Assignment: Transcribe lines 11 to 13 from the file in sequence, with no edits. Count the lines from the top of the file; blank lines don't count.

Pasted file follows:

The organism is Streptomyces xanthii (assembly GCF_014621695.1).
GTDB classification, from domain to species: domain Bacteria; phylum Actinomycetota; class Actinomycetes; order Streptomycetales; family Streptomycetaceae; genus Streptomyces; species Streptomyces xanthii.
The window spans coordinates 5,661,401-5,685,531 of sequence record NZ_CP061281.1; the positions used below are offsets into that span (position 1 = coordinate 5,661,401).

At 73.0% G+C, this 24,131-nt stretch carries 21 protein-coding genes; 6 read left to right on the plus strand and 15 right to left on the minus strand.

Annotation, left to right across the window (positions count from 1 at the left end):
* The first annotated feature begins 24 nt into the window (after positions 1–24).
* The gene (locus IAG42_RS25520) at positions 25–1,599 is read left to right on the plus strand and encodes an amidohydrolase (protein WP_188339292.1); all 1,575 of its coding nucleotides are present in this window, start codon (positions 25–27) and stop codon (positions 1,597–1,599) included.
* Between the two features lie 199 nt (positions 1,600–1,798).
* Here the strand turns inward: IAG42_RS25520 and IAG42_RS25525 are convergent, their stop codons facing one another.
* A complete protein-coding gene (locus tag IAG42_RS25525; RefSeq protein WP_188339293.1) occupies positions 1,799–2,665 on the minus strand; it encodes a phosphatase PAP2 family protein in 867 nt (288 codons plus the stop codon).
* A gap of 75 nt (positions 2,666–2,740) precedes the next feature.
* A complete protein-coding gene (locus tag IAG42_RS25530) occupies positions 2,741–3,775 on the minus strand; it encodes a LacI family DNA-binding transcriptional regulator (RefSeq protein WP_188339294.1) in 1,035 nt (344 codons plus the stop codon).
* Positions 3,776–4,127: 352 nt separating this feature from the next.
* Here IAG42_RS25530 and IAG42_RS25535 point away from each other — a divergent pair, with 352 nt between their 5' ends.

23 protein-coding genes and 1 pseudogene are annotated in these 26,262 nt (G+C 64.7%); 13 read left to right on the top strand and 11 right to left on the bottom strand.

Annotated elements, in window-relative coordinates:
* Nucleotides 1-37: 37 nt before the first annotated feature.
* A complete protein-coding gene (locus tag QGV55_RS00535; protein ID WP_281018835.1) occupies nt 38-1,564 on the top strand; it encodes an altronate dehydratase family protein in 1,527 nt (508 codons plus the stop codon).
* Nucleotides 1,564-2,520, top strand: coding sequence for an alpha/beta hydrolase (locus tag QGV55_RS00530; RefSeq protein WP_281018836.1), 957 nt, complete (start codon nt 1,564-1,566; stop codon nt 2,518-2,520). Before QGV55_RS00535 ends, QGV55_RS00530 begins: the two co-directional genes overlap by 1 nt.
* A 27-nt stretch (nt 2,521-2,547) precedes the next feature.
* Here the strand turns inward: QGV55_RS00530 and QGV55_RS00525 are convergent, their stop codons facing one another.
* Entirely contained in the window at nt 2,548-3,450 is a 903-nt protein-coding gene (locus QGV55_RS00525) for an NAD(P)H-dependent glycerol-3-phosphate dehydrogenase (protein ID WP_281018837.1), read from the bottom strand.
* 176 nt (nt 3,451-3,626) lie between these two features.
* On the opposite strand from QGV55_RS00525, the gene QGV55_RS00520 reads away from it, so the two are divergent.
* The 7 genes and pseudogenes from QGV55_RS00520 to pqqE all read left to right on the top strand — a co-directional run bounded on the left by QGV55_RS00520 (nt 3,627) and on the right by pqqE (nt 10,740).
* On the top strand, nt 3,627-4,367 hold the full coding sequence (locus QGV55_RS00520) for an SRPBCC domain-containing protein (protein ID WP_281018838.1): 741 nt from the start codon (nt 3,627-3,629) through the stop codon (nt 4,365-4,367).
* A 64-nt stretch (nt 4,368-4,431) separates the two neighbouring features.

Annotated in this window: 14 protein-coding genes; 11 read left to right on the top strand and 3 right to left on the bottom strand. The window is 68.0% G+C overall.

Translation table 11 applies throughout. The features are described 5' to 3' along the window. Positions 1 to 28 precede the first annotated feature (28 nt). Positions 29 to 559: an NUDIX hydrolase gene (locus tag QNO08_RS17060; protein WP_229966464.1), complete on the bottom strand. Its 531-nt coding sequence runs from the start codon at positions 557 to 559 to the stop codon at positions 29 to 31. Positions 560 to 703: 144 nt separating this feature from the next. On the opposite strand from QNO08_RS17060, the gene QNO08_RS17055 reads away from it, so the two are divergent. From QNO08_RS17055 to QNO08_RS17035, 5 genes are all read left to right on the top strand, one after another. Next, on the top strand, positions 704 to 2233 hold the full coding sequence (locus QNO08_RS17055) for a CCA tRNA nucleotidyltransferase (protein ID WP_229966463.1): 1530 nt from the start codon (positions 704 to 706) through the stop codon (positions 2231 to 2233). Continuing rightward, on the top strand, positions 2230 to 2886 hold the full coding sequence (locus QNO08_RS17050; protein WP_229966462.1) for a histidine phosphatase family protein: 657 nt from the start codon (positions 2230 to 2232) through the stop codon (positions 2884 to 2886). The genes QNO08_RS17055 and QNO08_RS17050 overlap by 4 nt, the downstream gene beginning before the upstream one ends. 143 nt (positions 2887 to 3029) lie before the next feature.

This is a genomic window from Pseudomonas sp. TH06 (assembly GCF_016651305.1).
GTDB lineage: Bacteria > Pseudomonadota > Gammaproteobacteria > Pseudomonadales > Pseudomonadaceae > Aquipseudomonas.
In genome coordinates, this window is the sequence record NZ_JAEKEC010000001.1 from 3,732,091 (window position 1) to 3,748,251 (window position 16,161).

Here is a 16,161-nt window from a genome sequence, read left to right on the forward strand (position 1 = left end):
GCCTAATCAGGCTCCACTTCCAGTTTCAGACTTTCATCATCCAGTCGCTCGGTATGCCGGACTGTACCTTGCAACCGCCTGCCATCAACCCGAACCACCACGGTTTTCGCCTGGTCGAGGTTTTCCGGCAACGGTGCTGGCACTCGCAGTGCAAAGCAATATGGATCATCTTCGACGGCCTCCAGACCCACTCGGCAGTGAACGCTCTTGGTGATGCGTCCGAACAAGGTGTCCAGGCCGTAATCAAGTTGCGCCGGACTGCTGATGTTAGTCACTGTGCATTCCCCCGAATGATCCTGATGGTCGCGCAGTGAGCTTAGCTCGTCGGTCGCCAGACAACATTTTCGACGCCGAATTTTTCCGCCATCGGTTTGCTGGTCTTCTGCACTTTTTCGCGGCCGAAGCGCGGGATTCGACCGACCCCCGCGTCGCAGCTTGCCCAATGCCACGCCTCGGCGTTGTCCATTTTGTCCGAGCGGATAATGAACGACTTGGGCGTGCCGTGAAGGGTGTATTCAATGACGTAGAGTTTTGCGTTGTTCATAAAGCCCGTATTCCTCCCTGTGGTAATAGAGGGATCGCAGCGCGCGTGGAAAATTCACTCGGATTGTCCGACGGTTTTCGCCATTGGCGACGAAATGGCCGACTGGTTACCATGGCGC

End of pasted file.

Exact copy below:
* A gap of 75 nt (positions 2,666–2,740) precedes the next feature.
* A complete protein-coding gene (locus tag IAG42_RS25530) occupies positions 2,741–3,775 on the minus strand; it encodes a LacI family DNA-binding transcriptional regulator (RefSeq protein WP_188339294.1) in 1,035 nt (344 codons plus the stop codon).
* Positions 3,776–4,127: 352 nt separating this feature from the next.